36

Why isn't cornea often affected by systemic dz?

Cornea has no BVs. But still possible.

37

Outline re-epithelialisation repair

- fast if stroma healthy
- growth rapid is no dz stops it
- reanchoring to secure epithelium takes months

38

Outline stromal reconstruction repair

- starts immediately
- takes longer to complete (vs. re-epithelialisation)
- if unstable --> melting/collagenolysis due to excessive inflammation (continued irritation, secondary infxn, once melting starts v difficult to control).

39

If an opaque eye isn't healing with your tx plan, what should you consider?

- tear film problem (quantitative or qualitative
- eyelid and TE faults or problems blinking
- repair process (brachycephalic effect, secondary infxn, melting)
- EXCEPTIONS are primary corneal problems but these are rare.

40

3 possible reasons why an opaque eye wound is taking too long to heal

- lack of re-epithelialisation
- stromal wound deepening
- stroma is devitalising (melting)
- ACT - something wrong

41

What should you do if an opaque eye is taking too long to heal?

1 check if you missed something
2 changing topical AB isn't always answer

42

What are the diagnostic steps in corneal ulcer dz?

- STT-1
- eyelid exam (S+F, cytology, other factors - brachycephalic?)

43

Why should you refer a corneal ulcer quickly?

- it is only 0.5mm thickness to start
- once collagen break-down advances, sx might be the only option

44

What are the general medical tx options for an opaque eye?

- corneal protection (Elizabethan collar)
- AB for prophylaxis
- Atropine (comfort) --> mydriasis, relaxation of CB (cicloplegia), BUT it dries the eye a little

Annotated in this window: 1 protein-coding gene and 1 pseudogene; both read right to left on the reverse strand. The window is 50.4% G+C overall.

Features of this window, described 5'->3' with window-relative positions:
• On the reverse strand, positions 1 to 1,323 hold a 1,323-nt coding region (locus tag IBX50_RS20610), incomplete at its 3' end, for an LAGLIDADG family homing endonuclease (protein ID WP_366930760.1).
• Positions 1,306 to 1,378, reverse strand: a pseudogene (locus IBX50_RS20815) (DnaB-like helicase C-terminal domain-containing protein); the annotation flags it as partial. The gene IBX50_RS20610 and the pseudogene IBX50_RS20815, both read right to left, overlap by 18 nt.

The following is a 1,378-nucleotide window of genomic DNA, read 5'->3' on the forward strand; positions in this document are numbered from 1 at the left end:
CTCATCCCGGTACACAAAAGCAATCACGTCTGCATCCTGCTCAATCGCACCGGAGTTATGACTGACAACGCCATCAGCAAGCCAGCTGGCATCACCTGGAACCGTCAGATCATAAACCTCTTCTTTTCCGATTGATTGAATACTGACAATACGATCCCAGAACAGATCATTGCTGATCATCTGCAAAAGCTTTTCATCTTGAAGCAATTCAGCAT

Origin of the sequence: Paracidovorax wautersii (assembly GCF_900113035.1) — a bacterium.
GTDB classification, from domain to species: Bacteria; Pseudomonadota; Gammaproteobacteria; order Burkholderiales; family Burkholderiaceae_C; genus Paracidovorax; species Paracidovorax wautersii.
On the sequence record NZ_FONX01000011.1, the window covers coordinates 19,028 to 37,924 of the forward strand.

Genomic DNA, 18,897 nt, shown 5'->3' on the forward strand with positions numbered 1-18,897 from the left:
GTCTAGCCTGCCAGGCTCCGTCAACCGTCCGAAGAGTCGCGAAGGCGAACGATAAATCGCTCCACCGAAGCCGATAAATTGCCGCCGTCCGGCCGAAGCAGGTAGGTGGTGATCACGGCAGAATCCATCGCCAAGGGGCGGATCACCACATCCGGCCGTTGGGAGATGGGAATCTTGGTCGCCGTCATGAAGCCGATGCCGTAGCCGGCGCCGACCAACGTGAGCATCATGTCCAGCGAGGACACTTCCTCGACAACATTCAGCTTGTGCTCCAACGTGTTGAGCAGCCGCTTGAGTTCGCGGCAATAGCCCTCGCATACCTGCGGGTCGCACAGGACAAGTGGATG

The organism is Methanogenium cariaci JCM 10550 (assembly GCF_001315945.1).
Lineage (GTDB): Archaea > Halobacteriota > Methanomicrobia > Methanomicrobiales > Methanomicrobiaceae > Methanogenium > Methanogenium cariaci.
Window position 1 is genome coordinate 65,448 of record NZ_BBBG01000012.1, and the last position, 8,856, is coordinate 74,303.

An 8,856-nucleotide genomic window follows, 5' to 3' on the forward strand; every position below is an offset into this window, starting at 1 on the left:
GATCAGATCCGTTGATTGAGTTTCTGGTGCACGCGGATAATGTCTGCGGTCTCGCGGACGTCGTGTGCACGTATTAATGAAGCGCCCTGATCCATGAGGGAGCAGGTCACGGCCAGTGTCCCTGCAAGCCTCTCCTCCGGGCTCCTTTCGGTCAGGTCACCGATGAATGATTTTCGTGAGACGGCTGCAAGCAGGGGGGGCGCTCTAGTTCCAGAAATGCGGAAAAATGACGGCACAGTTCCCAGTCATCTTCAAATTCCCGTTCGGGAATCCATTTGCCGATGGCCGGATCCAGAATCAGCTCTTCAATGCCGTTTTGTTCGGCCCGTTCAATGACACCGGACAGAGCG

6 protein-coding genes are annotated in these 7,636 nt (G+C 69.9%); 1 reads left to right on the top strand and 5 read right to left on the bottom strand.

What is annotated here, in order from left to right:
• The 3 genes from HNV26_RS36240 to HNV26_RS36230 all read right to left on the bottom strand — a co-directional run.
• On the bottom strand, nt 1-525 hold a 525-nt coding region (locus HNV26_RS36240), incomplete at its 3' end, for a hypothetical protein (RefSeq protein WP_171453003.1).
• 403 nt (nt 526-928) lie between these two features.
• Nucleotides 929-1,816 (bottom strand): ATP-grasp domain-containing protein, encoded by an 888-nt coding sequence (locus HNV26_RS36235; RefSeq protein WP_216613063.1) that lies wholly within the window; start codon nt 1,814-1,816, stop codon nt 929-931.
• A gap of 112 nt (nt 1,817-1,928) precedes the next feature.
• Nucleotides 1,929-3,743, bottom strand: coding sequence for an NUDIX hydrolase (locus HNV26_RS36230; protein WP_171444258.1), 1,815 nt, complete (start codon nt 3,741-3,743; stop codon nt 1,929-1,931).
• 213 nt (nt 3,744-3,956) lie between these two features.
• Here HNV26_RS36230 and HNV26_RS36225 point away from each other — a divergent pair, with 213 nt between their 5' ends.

- Ciclosporin (tx for KCS, doesn't interfere with stromal/ epithelial healing
- NEVER STEROIDS AND MOST NSAID drops (--> enhance collagenolysis, slow healing)

45

What is tarsorrhaphy?

Sx technique for corneal protection: horizontal mattress suture through eyelids, use stents made of IV tubes to protect eyelids, +/- bandage lens, sturues engages the holding layer (tarsal plate). Generally preffered to a TE/nictitating membrane flap

46

Outline a TE/ nictitating membrane flap

- may be helpful for corneal protection
BUT not recommended over a bandage lens and tarsorrhaphy. Offers no additional protection than a bandage lens, suturing damages conjunctiva close to cornea, doesn't allow exit of debris or easy penetration of medication, cannot evaluate eye under it at all.

47

Which ABs can you use for an opaque eye?

- Fusidic acid gel - BID

48

How can you deal with melting in an opaque eye?

Can be prevented, less so reduced, very hard to stop:
- serum eyedrops (contain antiproteases), frequent application, re-evalisate every 4-6 hrs, supports epithelial healing in various ulcer scenarios

49

How can you help comfort in opaque eye healing?

- Atropine (mydriatic-cycloplegic, long-acting): BID for 1-2 d in smallies, longer in horses, causes temporary dryness and gut stasis, Tropicamide is a short-term alternative.
- Preservative-free viscous tears, long-term reassess.

50

How quickly can collagenolysis melt a cornea?

within a week
- don't wait > 3-5 days to see again
- exception = SCCEDs
- if good healing, wait longer till next time

51